Science

Ovarian Cancer: The Facts That Could Save Life

By Dante Noe Raquel II , Jan 03, 2017 10:07 PM EST
In a healthy person, cells in the body divide a certain number of times, and then stop. When cancer strikes, though, cell division goes haywire—the cells never stop dividing, and they form a tumor. Sometimes, the abnormal cells will metastasize—break off from the original tumor and travel to other parts of the body—through the bloodstream or lymph system.<br /> <br /> (Photo : Healthy Living Foundation / Youtube)

In a healthy individual, cells in the body split a certain of times and then stop. When cancer attacks, though, cell division goes erratic-the cells never stop separating, and they form a tumor. Occasionally, the abnormal cells will metastasize through the circulation or lymph system.

There Are Risk Factors For Ovarian Cancer Specialist Already Known

Despite intense years of research, we still don't know much about the origins of ovarian cancer or the kick-start by which it develops. But there are known risk factors. Women with a parent or sibling who has settled ovarian cancer are at an amplified risk of developing it themselves (5% versus 1.4% for the general population, per Ovarian Cancer National Coalition).

As women get older, their danger also rises since the more menstrual cycles a woman has, the more likely she is to grow ovarian cancer, research shows. Ovarian cancer rates are at peak in women between the ages of 55 and 64.

Signs And Symptoms Of Early-stage Ovarian Cancer Are Hard To Catch

"Ovarian cancer used to be named the 'silent killer' because signs in an early stage are often vague, and go overlooked," says June Y. Hou, MD, an assistant clinical professor of gynecologic oncology at Columbia University Medical Center in New York City. "Most ovarian cancer is identified at a later stage when indicators are much more severe."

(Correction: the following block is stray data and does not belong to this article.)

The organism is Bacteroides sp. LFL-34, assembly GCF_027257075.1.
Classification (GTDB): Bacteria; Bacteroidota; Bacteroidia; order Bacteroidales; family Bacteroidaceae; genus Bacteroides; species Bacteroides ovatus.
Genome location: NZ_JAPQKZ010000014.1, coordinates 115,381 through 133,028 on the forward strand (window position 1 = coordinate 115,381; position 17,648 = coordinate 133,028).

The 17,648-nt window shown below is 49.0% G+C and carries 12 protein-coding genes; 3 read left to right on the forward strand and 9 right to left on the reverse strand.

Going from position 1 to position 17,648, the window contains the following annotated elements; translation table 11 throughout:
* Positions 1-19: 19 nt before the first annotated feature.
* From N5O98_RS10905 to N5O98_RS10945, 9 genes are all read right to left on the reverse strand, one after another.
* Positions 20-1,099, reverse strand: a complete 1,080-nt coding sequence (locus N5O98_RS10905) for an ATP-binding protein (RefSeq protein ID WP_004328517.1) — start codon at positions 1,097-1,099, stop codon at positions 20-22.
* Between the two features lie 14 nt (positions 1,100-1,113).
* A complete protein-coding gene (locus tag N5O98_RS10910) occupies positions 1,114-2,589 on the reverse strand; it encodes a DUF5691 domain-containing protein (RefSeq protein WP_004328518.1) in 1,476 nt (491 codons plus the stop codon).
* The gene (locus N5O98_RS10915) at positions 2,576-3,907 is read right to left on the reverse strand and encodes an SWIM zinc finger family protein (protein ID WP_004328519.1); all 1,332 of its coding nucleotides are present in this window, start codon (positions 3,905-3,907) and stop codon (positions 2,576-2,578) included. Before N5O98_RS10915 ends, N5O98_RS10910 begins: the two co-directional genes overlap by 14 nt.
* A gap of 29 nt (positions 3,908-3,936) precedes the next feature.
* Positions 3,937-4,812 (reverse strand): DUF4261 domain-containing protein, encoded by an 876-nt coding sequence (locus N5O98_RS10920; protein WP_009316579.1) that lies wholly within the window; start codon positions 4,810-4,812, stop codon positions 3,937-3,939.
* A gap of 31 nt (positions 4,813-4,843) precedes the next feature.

A Pap Smear Can't Detect Ovarian Cancer

Pap tests can be helpful when it comes to the finding of cervical abnormalities and irregularities in cells that could develop into cervical cancer, but they're no use when it comes to ovarian cancer. Throughout a pelvic exam, your doctor might notice that your ovaries are inflamed, but the MD won't unavoidably be able to detect early-stage ovarian growths.

Transvaginal Ultrasounds Can Find Masses That Could Be Ovarian Cancer

In a 2014 article in the International Journal of Women's Health, scientists observed that ultrasounds can correctly detect changes in the extent and shape of ovaries. That said, the article also exposed ultrasounds are undependable when it comes to decisive whether a tumor is malignant or benign. Still, "though transvaginal ultrasounds known confines as a screening technique for ovarian cancer, remain an essential part of all screening trials."

Ovarian Cancer Has Four Stages

In Stage I ovarian cancer, the sickness remains within the ovaries and fallopian tube and has yet to spread out to other organs and tissues. In Stage II, cancer has spread to further pelvic organs, such as the uterus, the bladder, and the colon. Stage III ovarian cancer has gone outside the pelvis to the lining of the abdomen, the lymph nodes in the back of the abdomen, or both. In Stage IV, cancer has spread to the spleen or liver, to further lymph nodes, and to other muscles outside the peritoneal cavity.

Removing Your Fallopian Tubes Can Also Decrease Your Risk

The fallopian tubes are vital for child-bearing-they carry the egg or embryo from the ovary to uterus. But they don't yield hormones like the ovaries. So, if a woman is not interested in having a child or more, the fallopian tubes can be detached to reduce cancer risk, without causing menopause.

Most Patients With Ovarian Cancer Are Treated Initially With Surgery

Surgical procedure is usually the first step in treating and stand most ovarian cancers, per the American Cancer Society. In a 2010 article in Reviews in Obstetrics & Gynecology, researchers observed that "a single greatest surgical debunking effort"-that is, the elimination of as much of a tumor as likely to complement radiation and chemotherapy treatment, conditional on a cancer's stage can make a "clinically significant difference" for newly-diagnosed victims.

Infertility Is Associated With Increased Risk Of Ovarian Cancer

A 2004 study involving more than 12,000 female patients assessed for infertility between 1965 and 1988 found that they had a sophisticated risk for ovarian cancer than other women did; subjects with endometriosis and principal infertility had the utmost risk. The researchers could regulate the basis of the association, but they noted that extra findings about endometriosis could lean-to light on how ovarian cancer grows.

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